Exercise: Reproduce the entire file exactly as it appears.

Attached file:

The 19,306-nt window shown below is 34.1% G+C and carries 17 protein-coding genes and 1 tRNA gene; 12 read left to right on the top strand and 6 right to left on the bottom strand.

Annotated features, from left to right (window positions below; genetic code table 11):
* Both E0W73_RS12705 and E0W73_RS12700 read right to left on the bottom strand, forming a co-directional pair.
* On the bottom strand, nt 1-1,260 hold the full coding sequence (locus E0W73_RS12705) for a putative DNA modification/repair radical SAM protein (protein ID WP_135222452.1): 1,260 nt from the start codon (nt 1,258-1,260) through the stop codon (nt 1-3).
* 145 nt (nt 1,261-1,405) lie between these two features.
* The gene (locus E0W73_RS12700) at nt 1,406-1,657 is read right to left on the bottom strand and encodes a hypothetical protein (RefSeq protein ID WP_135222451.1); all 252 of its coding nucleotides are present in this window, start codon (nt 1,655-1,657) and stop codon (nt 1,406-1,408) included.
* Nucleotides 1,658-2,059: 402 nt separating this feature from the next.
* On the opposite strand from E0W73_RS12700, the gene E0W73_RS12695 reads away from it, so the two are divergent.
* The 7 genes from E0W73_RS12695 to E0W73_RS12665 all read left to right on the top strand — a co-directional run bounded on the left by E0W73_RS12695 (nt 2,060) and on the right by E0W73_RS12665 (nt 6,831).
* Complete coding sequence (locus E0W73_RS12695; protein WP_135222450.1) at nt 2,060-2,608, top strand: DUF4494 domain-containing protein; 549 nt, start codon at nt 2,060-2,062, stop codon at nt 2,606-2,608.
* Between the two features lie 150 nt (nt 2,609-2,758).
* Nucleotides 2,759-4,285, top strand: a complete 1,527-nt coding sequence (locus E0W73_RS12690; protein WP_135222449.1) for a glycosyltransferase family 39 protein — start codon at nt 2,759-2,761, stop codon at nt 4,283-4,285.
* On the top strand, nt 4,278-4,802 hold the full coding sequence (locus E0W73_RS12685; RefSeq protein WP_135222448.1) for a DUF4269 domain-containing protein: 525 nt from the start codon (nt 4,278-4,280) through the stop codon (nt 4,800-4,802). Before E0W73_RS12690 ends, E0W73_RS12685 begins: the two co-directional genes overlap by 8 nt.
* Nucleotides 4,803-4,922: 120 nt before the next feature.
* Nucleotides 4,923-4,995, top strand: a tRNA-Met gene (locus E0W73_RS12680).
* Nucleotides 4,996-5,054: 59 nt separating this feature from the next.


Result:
The 19,306-nt window shown below is 34.1% G+C and carries 17 protein-coding genes and 1 tRNA gene; 12 read left to right on the top strand and 6 right to left on the bottom strand.

Annotated features, from left to right (window positions below; genetic code table 11):
* Both E0W73_RS12705 and E0W73_RS12700 read right to left on the bottom strand, forming a co-directional pair.
* On the bottom strand, nt 1-1,260 hold the full coding sequence (locus E0W73_RS12705) for a putative DNA modification/repair radical SAM protein (protein ID WP_135222452.1): 1,260 nt from the start codon (nt 1,258-1,260) through the stop codon (nt 1-3).
* 145 nt (nt 1,261-1,405) lie between these two features.
* The gene (locus E0W73_RS12700) at nt 1,406-1,657 is read right to left on the bottom strand and encodes a hypothetical protein (RefSeq protein ID WP_135222451.1); all 252 of its coding nucleotides are present in this window, start codon (nt 1,655-1,657) and stop codon (nt 1,406-1,408) included.
* Nucleotides 1,658-2,059: 402 nt separating this feature from the next.
* On the opposite strand from E0W73_RS12700, the gene E0W73_RS12695 reads away from it, so the two are divergent.
* The 7 genes from E0W73_RS12695 to E0W73_RS12665 all read left to right on the top strand — a co-directional run bounded on the left by E0W73_RS12695 (nt 2,060) and on the right by E0W73_RS12665 (nt 6,831).
* Complete coding sequence (locus E0W73_RS12695; protein WP_135222450.1) at nt 2,060-2,608, top strand: DUF4494 domain-containing protein; 549 nt, start codon at nt 2,060-2,062, stop codon at nt 2,606-2,608.
* Between the two features lie 150 nt (nt 2,609-2,758).
* Nucleotides 2,759-4,285, top strand: a complete 1,527-nt coding sequence (locus E0W73_RS12690; protein WP_135222449.1) for a glycosyltransferase family 39 protein — start codon at nt 2,759-2,761, stop codon at nt 4,283-4,285.
* On the top strand, nt 4,278-4,802 hold the full coding sequence (locus E0W73_RS12685; RefSeq protein WP_135222448.1) for a DUF4269 domain-containing protein: 525 nt from the start codon (nt 4,278-4,280) through the stop codon (nt 4,800-4,802). Before E0W73_RS12690 ends, E0W73_RS12685 begins: the two co-directional genes overlap by 8 nt.
* Nucleotides 4,803-4,922: 120 nt before the next feature.
* Nucleotides 4,923-4,995, top strand: a tRNA-Met gene (locus E0W73_RS12680).
* Nucleotides 4,996-5,054: 59 nt separating this feature from the next.